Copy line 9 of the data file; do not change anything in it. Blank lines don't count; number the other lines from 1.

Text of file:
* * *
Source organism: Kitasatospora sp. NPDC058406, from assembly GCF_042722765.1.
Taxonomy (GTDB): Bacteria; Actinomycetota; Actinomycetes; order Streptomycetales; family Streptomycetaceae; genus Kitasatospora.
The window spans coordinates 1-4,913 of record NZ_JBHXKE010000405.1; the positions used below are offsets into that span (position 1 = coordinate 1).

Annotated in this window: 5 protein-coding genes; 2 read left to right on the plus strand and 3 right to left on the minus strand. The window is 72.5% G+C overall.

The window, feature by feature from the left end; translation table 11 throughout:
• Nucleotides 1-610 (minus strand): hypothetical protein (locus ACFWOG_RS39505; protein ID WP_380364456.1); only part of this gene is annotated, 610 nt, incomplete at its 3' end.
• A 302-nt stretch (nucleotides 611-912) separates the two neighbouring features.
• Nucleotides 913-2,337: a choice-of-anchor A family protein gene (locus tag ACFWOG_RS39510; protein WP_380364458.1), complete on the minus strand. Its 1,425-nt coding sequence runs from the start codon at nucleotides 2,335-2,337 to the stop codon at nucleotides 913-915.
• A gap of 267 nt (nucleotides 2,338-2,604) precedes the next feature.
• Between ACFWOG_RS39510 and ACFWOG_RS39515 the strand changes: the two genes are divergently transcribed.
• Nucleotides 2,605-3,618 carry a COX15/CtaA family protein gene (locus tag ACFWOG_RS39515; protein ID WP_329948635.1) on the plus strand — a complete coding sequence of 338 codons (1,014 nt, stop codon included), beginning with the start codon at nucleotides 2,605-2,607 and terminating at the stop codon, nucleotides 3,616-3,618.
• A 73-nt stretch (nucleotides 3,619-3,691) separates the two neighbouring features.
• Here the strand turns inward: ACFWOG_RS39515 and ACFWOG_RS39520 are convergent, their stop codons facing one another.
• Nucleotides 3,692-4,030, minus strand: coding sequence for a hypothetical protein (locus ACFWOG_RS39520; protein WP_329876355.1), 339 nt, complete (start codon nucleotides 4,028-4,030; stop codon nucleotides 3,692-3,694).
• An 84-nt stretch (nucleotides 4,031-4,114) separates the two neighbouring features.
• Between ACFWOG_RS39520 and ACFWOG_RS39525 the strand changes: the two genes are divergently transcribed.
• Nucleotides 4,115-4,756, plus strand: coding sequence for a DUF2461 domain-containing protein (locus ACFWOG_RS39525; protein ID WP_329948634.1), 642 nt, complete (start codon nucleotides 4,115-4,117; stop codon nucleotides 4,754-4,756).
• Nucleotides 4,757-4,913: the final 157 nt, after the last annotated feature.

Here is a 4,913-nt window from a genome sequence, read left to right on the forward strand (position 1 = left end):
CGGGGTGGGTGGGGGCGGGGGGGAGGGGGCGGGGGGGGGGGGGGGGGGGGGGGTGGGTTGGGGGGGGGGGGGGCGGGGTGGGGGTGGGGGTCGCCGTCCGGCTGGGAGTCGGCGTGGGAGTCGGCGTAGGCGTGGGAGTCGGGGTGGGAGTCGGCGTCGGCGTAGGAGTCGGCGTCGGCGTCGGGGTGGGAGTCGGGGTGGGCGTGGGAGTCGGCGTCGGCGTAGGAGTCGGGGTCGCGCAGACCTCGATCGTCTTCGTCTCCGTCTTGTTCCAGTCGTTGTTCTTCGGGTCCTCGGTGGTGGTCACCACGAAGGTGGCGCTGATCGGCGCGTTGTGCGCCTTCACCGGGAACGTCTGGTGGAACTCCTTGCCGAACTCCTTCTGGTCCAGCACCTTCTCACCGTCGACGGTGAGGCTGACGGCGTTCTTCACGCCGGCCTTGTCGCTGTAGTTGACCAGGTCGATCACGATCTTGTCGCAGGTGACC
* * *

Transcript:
• A gap of 267 nt (nucleotides 2,338-2,604) precedes the next feature.